Tik Maynard Teaches Introducing Play with Your Horse


Transform "Work" into a Joyful Experience

Many riders and horse owners ask the same questions: How do I figure out what my horse is thinking? How do I train a horse empathetically? How do I motivate my horse to want to learn?

The answers are also questions: How do you make it playful for them? How do you make training interesting and engaging? 

Play is not work. Play is something we choose to do. So, by definition, work can turn into play simply by making it something the horse chooses to engage in. Learn from 2024 Road to the Horse champion and FEI event rider Tik Maynard, and leave this program with a better base of communication skills, a proven method of transforming "work" into "play," and a stronger bond with your own horse.

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Learn How to Target Train

Develop the basics of clicker and target training, allowing you to transform your horse's mindset from one of work to one of curiosity that can help keep your horse engaged in a variety of situations. 

Observe Play in the Herd

Identity and study the body language of horses as they play in a natural herd dynamic, and learn how to transfer what you learn from these observations into your own work with your horse to hone your communication with them.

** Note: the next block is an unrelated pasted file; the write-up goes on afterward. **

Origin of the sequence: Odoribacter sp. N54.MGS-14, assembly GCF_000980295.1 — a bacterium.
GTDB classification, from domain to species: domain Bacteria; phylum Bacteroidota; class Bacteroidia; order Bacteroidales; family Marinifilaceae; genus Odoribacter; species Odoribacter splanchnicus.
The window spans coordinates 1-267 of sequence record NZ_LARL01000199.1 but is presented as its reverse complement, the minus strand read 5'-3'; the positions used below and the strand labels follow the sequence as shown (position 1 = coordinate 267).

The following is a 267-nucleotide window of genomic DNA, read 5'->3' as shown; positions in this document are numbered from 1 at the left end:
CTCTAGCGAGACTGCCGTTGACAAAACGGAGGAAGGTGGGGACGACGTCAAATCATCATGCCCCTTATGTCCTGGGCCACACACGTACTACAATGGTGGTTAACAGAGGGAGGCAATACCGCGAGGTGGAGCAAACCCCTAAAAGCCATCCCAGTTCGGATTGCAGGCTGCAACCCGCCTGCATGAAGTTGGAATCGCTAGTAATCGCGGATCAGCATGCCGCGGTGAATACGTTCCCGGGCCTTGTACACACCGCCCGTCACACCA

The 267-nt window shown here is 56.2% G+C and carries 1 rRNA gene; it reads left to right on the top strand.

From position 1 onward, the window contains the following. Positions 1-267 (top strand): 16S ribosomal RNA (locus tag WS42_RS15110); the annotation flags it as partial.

Strengthen Your Bond

Create a deeper relationship with your horse by transforming the concept of "work" into a concept of "play" which will yield tremendous benefits over time as you continue to teach them new skills from a viewpoint of fun and joy. 

Course Overview

Here are just a few of the many things you'll have access to with this course: 

  • 15 video lessons and demonstrations with¬†Tik Maynard
  • Learn several games you can play with your horse to strengthen your relationship
  • An Equestrian Voices podcast with Tik Maynard and Caroline Culbertson
  • An understanding of how a "play" mindset can transform your relationship with your horse
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Introducing Play with Your Horse Lesson Plan

In this lesson, you'll watch a short video that depicts horses of various ages at play. What do you notice about the body language and dynamics of these scenes?

Listen as Tik talks through this video, analyzing the forms of play we're seeing and relating this back to what he will teach you in this course.

In this Equestrian Voices episode, Tik and Caroline discuss why play is crucial to horse training and how to incorporate it into daily interactions can teach us to be better observers, facilitate better communication, and reignite our passion for horses.

In this lesson, Tik demonstrates basic target work, and how to begin the process with your horse. 

Watch as Tik uses a clicker to teach a human the basics of target training - observe the level of play and fun that both participants are having!

In this lesson, Tik will show you (and volunteer Paige) how to introduce target training with a 3-year-old filly we call "Po". 

In this demonstration lesson, you'll watch how the Sending game works. For this, you'll want to use a single barrel stood on end. If you don't have this, find something you can place a treat on that's high enough for the horse to find it and walk around it. 

Watch as Tik teaches our volunteer, Ashley, and her 10-year-old gelding, "Superbad" or "Brad", the Sending game. 

Before learning how to do the Boomerang game, you'll watch Tik demonstrate with his horse, You'll see how this builds on to the previous game, the Sending game.